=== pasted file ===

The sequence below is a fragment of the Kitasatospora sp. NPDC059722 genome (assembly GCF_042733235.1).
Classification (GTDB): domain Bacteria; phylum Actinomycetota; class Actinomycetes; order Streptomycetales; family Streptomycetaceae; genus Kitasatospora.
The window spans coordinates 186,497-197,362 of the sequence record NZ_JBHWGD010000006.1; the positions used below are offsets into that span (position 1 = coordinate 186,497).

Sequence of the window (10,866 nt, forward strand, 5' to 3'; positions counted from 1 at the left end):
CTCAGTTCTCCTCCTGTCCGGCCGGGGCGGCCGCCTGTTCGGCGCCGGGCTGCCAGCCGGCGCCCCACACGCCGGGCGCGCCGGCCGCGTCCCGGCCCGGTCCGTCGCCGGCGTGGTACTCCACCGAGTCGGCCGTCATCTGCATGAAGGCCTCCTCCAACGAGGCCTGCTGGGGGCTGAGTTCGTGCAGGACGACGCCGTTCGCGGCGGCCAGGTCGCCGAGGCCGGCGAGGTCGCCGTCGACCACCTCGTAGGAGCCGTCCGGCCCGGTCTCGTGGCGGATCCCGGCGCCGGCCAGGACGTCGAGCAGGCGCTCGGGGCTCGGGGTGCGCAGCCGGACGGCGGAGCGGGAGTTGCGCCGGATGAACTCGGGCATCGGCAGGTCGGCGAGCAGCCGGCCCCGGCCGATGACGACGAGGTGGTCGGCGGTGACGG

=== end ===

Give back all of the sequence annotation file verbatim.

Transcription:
The sequence below is a fragment of the Kitasatospora sp. NPDC059722 genome (assembly GCF_042733235.1).
Classification (GTDB): domain Bacteria; phylum Actinomycetota; class Actinomycetes; order Streptomycetales; family Streptomycetaceae; genus Kitasatospora.
The window spans coordinates 186,497-197,362 of the sequence record NZ_JBHWGD010000006.1; the positions used below are offsets into that span (position 1 = coordinate 186,497).

Sequence of the window (10,866 nt, forward strand, 5' to 3'; positions counted from 1 at the left end):
CTCAGTTCTCCTCCTGTCCGGCCGGGGCGGCCGCCTGTTCGGCGCCGGGCTGCCAGCCGGCGCCCCACACGCCGGGCGCGCCGGCCGCGTCCCGGCCCGGTCCGTCGCCGGCGTGGTACTCCACCGAGTCGGCCGTCATCTGCATGAAGGCCTCCTCCAACGAGGCCTGCTGGGGGCTGAGTTCGTGCAGGACGACGCCGTTCGCGGCGGCCAGGTCGCCGAGGCCGGCGAGGTCGCCGTCGACCACCTCGTAGGAGCCGTCCGGCCCGGTCTCGTGGCGGATCCCGGCGCCGGCCAGGACGTCGAGCAGGCGCTCGGGGCTCGGGGTGCGCAGCCGGACGGCGGAGCGGGAGTTGCGCCGGATGAACTCGGGCATCGGCAGGTCGGCGAGCAGCCGGCCCCGGCCGATGACGACGAGGTGGTCGGCGGTGACGG